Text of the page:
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NEWS ANALYSIS : BRIDGING THE RIVER JORDAN : Treaty Places Another Piece in the Mideast Puzzle


AQABA, Jordan — Shortly after the shooting stopped in the 1973 Middle East War, Israelis told each other that they could not know which Arab state would first make peace with Israel but they were certain which would be second--Jordan.

It took more than 15 years after the 1979 signing of the Egypt-Israel pact, but the prophecy was fulfilled Wednesday in an emotional ceremony along the sunbaked border as Israel and Jordan signed the region's second formal peace treaty.

The hostility between Israel and Jordan has never been quite as hard-edged as the animosity between Israel and its other neighbors. Moreover, Jordan and Israel are joined by geography in a way that seems to demand cooperation if either nation is to reach its full economic potential.

At the same time, King Hussein, Jordan's cautious monarch, was reluctant to get too far ahead of the Arab consensus.

He showed no inclination to be a precedent-setter, and he never even came close to copying Anwar Sadat, the Egyptian president who was shunned and isolated by the Arab world after he made peace with Israel.

That Hussein is willing to move now dramatizes a shifting post-Cold War reality: Syria no longer has a superpower patron to support its former policy of bullying Jordan and other Arab states into refusing to make a separate peace with Israel until all Arab countries were ready for a comprehensive settlement.

But it is also a victory for Israel's generation-old policy of dealing with the Arab countries one at a time, even when that approach seemed to be leading nowhere.

The way the Israeli government sees it, it is easier to negotiate a treaty bridging the differences between Israel and a single Arab state than it is to draft language that all Arab countries will accept. And, at least as important, if one Arab government makes peace with Israel, it increases the pressure on all the others to come around eventually or be left behind.

The different Israeli and Arab approaches to peacemaking produced years of stalemate after the signing of the Israel-Egypt pact.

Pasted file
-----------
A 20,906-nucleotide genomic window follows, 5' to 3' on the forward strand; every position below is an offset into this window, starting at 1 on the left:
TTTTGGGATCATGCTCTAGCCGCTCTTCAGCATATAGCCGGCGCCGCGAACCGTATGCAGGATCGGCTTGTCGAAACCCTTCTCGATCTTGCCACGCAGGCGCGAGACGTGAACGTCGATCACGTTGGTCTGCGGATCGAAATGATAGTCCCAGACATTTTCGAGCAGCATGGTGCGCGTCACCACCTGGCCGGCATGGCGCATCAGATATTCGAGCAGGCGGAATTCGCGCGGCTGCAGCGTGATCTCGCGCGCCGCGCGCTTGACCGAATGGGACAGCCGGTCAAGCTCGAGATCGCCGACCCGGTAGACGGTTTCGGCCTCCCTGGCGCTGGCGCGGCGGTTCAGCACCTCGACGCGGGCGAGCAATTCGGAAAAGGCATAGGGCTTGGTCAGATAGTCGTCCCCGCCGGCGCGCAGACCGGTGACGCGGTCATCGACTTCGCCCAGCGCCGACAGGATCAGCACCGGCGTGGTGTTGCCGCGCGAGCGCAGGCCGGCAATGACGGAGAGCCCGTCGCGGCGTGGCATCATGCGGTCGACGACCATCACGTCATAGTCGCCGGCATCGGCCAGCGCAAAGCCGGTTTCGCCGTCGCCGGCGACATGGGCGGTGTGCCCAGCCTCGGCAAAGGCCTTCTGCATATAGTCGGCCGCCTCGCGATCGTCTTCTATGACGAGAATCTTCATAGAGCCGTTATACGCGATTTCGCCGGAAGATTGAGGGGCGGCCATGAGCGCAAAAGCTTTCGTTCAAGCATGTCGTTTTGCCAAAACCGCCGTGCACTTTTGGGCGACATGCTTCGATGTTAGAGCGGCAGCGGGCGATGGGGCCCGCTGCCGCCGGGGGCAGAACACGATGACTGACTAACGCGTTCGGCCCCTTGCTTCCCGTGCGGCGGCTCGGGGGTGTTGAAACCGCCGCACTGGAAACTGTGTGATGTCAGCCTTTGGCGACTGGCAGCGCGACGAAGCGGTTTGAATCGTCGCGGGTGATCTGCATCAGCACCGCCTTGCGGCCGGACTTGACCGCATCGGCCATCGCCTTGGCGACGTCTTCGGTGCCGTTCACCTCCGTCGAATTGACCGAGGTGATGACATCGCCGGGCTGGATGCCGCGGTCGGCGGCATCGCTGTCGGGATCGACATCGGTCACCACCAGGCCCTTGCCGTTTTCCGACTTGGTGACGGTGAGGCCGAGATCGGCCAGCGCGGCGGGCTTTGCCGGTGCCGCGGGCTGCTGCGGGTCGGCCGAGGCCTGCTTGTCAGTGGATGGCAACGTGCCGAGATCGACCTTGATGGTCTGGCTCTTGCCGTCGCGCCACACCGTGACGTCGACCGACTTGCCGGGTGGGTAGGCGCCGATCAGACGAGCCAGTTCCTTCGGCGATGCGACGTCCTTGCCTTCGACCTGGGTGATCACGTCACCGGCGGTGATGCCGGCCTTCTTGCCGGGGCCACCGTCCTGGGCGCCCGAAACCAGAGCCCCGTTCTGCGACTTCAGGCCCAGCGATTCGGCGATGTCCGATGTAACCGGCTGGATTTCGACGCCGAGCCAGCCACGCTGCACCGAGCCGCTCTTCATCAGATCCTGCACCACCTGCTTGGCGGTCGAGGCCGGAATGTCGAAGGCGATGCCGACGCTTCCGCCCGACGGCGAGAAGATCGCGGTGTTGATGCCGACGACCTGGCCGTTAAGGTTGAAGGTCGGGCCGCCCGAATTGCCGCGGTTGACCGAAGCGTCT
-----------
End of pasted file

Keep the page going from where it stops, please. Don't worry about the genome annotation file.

Serious negotiations did not really get started until October, 1991, when all of the parties to the conflict met at a U.S.-brokered peace conference in Madrid.

That gathering was carefully balanced to permit the Israelis to claim that it was a series of bilateral negotiations and the Arabs to say it was a comprehensive conference.

But in the end, the scale was tilted toward the Arab approach.

When Yitzhak Rabin was elected Israeli prime minister--succeeding Yitzhak Shamir, who led the delegation to Madrid--he announced that he would continue with the Madrid process, although he opposed its emphasis on dealing with all the Arab states at once.

In practice, Rabin simply ignored the Madrid focus and sought to take on the Arabs one at a time.

His first priority was Syria, but when that approach seemed to lead to a dead end, he reached toward an agreement with the Palestine Liberation Organization.

The Israel-PLO agreement has not met the expectations of either side, but it helped clear the way for Israel and Jordan to reach the full-scale peace treaty signed Wednesday.

The pact with Jordan is an achievement for Israel on its face.

But it also upsets Syria and the PLO, a situation that the Israelis consider an added benefit.

Both Syrian President Hafez Assad and PLO Chairman Yasser Arafat objected to the Israel-Jordan deal, but in a much more restrained fashion than might have been the case a few years ago.

Katyusha rockets, believed to have been fired by the Syrian-backed Hezbollah militia from southern Lebanon, struck northern Israel just before the Israel-Jordan ceremony began, but they caused little damage.

Israeli officials concede privately that the rockets were probably intended to miss, delivering a message without risking a major conflict.

However, Assad may be in a petulant mood when he meets President Clinton today in Damascus. U.S. officials hope that the Clinton-Assad talks will help to advance the peace process, but they admit that they do not know what Assad will do.

U.S. officials believe that Assad is more concerned about building a relationship with Washington than making peace with Israel. So Clinton is expected to emphasize that, unless Assad climbs aboard the peace bandwagon, he risks alienating Washington.

The PLO objects to a provision of the Israel-Jordan treaty recognizing Jordan's role as "custodian" of the Islamic holy places in East Jerusalem.

The PLO, which covets the predominantly Arab sector of Jerusalem as the capital of a future Palestinian state, objected emotionally.

Israel agreed to the provision because it was an easy way to give Hussein a new benefit of peace and, perhaps more important, because it sent a clear message to the PLO that Israel was determined to maintain its hold on all of Jerusalem.

Since the signing of the Israel-PLO agreement at the White House more than a year ago, the Israeli authorities have been ambivalent in their relationship with the organization.

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